What really illuminated the whole awkwardness to me, though, was the mother’s appalling letters in The Summer After the Funeral by Jane Gardam. My letters might strike other people as being as unanswerable and chattily solipsistic as hers.

      But don’t stop writing letters! Chances are you have gathered a cluster of letter-appreciators who would be terribly disappointed, as I would be if I stopped receiving mail from someone who has such interesting things to say as you do in your blog.

      Some people are unlucky in love. I’m unlucky in pen pals.

      “I find myself interrupting my own reading with wandering trains of connecting thought.” Yes. Exactly that. Suddenly I’m staring into space instead of at the page of the book.

  2. Nymeth said

    I noticed the same changes in my reading when I started blogging, but I actually like that it happened. Possibly this is because I’m the kind of person who has to explain everything to herself in her head. I don’t know why this is, but my feelings about something, not just books, become more real to me once I explain them to myself. I’m an over-analyser and an over-thinker 😛 Also, I followed a BA in psychology with one in English, which should tell you something about me 😛

    I completely understand how the process can feel cumbersome to others, though, and how that aloneness can be precious and not something you’d like to lose.

    PS: I’m now quite curious about Sayers’ other essays, though also worried they would disappoint me!

    • trapunto said

      “my feelings about something, not just books, become more real to me once I explain them to myself.” I am this way too, but I always wonder if the increased reality is just an illusion. Or whether I am realizing something I even want to be real! I would love to be able to try out the other way of existing, you know, just for a week or something, but the explaining is pretty much automatic for me. I know a lot of people who aren’t that way, and they seem to enjoy their own emotions as I would enjoy a thunder storm: something huge, outside themselves. Even the negative emotions.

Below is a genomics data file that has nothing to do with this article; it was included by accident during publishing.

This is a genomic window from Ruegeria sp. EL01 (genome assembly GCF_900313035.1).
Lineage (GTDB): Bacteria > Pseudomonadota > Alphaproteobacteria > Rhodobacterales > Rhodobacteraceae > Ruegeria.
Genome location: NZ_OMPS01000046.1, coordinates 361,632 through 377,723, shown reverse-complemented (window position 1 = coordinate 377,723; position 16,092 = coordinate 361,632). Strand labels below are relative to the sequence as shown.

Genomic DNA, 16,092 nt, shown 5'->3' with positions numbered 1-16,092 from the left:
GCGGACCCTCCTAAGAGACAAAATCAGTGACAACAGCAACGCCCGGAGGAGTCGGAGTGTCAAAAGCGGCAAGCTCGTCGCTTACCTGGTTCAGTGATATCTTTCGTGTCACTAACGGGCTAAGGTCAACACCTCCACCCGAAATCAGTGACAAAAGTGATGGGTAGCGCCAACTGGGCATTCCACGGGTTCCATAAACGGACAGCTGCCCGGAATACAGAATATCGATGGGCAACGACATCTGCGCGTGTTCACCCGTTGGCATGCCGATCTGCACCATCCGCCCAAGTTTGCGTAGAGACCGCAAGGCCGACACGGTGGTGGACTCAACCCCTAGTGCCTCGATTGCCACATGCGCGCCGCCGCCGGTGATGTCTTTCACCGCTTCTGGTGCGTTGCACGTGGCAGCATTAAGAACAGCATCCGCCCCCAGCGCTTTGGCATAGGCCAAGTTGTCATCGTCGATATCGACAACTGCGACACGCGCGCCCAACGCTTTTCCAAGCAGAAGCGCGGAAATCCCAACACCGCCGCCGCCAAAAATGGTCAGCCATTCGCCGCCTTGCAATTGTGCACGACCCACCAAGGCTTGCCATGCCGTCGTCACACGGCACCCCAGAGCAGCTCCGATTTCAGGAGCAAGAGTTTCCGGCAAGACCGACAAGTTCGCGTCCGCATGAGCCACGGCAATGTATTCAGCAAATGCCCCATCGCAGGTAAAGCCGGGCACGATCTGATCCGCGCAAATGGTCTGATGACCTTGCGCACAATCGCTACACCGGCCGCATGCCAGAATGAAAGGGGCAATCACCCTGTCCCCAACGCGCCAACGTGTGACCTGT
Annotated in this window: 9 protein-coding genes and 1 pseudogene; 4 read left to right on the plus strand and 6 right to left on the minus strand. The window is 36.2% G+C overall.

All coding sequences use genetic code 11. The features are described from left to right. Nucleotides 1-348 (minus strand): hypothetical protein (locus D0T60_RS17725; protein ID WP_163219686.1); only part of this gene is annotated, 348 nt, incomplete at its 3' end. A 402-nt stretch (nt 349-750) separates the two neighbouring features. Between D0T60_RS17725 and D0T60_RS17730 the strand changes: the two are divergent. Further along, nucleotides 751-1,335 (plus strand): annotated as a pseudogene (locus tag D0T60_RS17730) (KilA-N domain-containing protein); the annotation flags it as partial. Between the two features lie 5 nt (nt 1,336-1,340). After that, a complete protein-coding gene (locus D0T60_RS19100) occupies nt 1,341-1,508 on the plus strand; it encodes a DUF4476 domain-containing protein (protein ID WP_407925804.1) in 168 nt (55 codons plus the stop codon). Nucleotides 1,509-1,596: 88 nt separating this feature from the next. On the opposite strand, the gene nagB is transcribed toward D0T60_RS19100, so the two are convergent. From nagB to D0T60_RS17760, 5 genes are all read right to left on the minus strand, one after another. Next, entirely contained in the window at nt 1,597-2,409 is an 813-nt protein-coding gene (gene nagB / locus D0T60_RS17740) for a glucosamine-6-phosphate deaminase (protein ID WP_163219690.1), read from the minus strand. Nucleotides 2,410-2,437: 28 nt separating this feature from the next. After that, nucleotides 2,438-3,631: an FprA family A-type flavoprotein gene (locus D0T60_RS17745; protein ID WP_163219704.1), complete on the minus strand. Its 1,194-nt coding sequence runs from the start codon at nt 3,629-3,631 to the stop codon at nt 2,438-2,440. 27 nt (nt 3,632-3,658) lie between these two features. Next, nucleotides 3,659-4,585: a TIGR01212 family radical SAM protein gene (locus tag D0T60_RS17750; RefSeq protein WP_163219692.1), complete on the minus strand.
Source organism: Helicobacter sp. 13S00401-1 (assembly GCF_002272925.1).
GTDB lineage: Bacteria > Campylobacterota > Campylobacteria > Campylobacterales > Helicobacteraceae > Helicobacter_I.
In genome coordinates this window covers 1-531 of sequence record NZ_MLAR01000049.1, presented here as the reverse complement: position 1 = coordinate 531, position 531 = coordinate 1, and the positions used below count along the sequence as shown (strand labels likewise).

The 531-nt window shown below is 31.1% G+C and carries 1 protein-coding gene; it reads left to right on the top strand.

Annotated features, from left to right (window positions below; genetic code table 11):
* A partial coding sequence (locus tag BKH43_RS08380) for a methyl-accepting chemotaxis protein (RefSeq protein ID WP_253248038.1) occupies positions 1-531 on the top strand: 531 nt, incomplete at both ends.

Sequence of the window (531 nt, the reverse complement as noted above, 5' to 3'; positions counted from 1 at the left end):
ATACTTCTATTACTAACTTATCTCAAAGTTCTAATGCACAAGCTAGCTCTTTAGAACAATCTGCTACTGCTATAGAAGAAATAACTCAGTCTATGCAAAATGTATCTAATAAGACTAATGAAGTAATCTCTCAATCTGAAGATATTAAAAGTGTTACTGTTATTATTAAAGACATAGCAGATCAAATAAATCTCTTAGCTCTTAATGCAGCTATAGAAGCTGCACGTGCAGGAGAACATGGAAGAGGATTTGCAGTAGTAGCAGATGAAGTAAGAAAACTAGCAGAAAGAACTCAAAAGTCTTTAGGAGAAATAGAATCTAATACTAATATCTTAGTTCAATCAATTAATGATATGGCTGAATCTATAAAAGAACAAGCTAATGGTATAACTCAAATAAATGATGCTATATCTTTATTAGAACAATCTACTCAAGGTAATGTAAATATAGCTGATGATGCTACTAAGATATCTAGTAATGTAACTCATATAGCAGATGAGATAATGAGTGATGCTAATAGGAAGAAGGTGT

*Especially* the negative emotions.

      Hm. Psychology and English. If I look into my crystal ball, that makes you someone who decided English literature was an even better way to understand what makes people tick than psychology?

      I don’t know if Sayers other essays will disappoint you. Her writing won’t, but you may find some of the subject matter off-putting.

  3. Jenny said

    I have all my best ideas in the shower! Sometimes when I am stuck in a story or poem (or research paper, when I was at university), I take a shower until I get an idea of how to go forward. I think that good ideas live in the shower-head.

    Also: I love writing letters, but I always get nervous they’re inadequate. When I’m without my computer, though, I write them like mad. I was in London for a month in 2005 and wrote at least twenty letters home, to my family and then-boyfriend. Technology definitely plays a role, not just because I’m lazy about writing things longhand, but because I talk to people so often. When my loved ones are far away, we’re still chatting on Facebook, or cell phones, or whatever, so I often don’t have anything to put in the letters. I’ve already told them all my stories in some form or another.

    • trapunto said

      Sometimes I wonder what they did before showers! I know C.S. Lewis was a bath fetishist, but I don’t know whether he related it to creativity. Baths just make me torpid.

      Do you always write your letters long hand?

      Inadequate? Like, by your own standards are the recipients? Because, I would say poo on them if they judge. It came in an envelope, didn’t it? With a stamp? It’s from you? It’s gold.

      • Jenny said

        I usually write them longhand, and I feel they are inadequate – like not funny enough, like I’m not living up the standards of Great Letter Writers of Yore. 😛 These days, when I write them longhand, I am more prone to shoving them in my purse with the intention of finishing them later, and then forgetting about them for months. My friend Raksha’s living in India this year and the letters I’ve sent her have all been written on the computer & printed.

        I used to have these amazing little brown envelopes – I got them at a wee London stationer’s – that went crinkle crinkle when I stuffed my letters in. Since they ran out I have felt more and more inadequate in my letters. I feel like the crinkly brown envelopes lent the old ones legitimacy. 😛

      • trapunto said

        Clearly, you need to go back to London so you can stock up!

        I love stationary. I’m a little ashamed of that fact, because it seems so…I don’t know…3rd grade. And if it is half-sheets with a border or a decoration, they go so fast if you write a regular-length letter, you run out of the paper way before you run out of matching envelopes.

        Also, I’m afraid it strikes people as an affectation. “Look at me! I’m writing a letter by hand! On nice paper! Just like the Great Letter Writers of Yore!”

        Those Great Letter Writers of Yore are just trouble, I tell ya.

  4. zibilee said